Sunday, July 11, 2010

AAIFF ’10: Manila Skies

Poverty is a killer, which makes Manila one deadly city. Caught in desperate economic circumstances, one man resorts to an incredibly ill-conceived hijacking. A film “based on a true story,” with an emphasis on the quotation marks, Palme d’Or winning filmmaker Raymond Red shows the audience what led the hijacker to such an extreme act in Manila Skies (trailer here), the opening night selection of the 2010 Asian American International Film Festival.

Raul had a job, but he evidently loses it when requesting time off from his boss. In truth, he probably could have been smarter in how he asks. In need of money to visit his ailing father, Raul wants to apply for better paying work overseas. Of course, in the Philippines, this process involves copious layers of bureaucratic paperwork, which he does not have an aptitude for. Empty-handed and unemployed by the end of the day, Raul is finally vulnerable to his drinking buddies’ dodgy scheme to plunder the office of a shady businessman.

Not criminally minded, Raul finally relents only out of frustration and the cumulative impact of their ringleader Crispin’s unceasing class warfare rhetoric. Needless to say, things do not go according to plan.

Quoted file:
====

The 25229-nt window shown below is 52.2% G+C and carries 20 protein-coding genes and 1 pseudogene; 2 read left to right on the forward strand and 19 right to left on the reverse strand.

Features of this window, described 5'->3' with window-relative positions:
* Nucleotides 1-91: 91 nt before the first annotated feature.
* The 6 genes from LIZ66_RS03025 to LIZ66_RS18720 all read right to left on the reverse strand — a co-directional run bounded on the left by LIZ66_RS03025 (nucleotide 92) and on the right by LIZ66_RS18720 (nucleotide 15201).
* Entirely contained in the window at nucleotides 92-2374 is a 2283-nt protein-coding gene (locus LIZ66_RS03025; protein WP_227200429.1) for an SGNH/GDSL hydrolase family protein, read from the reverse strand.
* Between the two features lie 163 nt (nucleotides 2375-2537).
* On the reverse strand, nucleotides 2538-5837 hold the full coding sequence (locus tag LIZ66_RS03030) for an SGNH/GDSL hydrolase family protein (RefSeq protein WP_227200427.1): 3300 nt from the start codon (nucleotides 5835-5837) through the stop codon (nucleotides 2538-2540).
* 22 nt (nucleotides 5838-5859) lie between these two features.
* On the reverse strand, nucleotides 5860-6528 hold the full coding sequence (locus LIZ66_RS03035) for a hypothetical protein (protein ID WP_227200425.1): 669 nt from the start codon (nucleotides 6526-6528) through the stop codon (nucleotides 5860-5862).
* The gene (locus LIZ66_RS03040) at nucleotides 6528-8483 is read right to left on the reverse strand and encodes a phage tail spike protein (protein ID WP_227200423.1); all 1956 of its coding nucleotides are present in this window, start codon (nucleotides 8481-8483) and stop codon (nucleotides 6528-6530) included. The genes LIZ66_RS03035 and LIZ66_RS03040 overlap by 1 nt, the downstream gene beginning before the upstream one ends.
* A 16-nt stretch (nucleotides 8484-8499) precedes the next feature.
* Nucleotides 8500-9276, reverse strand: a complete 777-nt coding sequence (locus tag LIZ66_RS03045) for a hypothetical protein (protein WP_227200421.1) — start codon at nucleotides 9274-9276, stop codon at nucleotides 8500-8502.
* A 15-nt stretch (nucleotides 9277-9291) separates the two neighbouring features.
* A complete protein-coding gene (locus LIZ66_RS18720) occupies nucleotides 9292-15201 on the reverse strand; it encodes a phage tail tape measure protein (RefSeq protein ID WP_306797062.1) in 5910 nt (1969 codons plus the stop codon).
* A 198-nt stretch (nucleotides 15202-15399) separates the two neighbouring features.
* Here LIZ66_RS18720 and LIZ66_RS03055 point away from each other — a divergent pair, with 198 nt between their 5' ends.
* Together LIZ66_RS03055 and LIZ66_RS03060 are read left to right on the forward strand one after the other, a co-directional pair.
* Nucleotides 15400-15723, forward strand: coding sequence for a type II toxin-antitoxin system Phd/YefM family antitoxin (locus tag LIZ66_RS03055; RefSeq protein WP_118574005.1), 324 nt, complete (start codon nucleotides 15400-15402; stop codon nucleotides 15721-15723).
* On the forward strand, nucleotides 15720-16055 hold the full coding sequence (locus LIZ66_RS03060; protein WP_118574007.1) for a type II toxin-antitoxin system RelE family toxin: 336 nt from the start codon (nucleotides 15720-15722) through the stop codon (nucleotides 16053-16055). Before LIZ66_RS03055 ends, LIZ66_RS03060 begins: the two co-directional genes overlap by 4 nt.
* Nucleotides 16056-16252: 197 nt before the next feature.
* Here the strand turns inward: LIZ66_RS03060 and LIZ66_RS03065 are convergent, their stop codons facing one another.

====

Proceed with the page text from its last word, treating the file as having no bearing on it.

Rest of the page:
Though ostensibly a crime story, Manila clearly follows more in the tradition of socially conscious art films like The Bicycle Thief than action driven fare like Passenger 57. Relentlessly naturalistic, Red revels in the mean conditions Raul endures. However, he is also a bit of a trickster, pulling off some surprisingly effective narrative misdirection.

As Raul, Raul Arellano keeps the audience off-balance with his intense but ambiguous performance. Indeed, he makes it difficult to form a hard and fast judgment on the everyman antihero until nearly the film’s final moments. While only seen briefly during the film’s early scenes in the provincial village of Romblon, veteran Filipino actor Ronnie Lazaro also brings a tragic dignity to the film that effectively sets up the story that follows.

As a country with several active Islamic and Maoist terrorist cells, it seems highly ironic that Manila focuses on such an impotent act of economically motivated terror. Still, it is a well-crafted film that fits together quite cleverly in retrospect. An intriguing and pointed work, Manila should generate a lot of discussion when it opens AAIFF. Recommended for discerning viewers, it screens at the Chelsea Clearview this Thursday (7/15).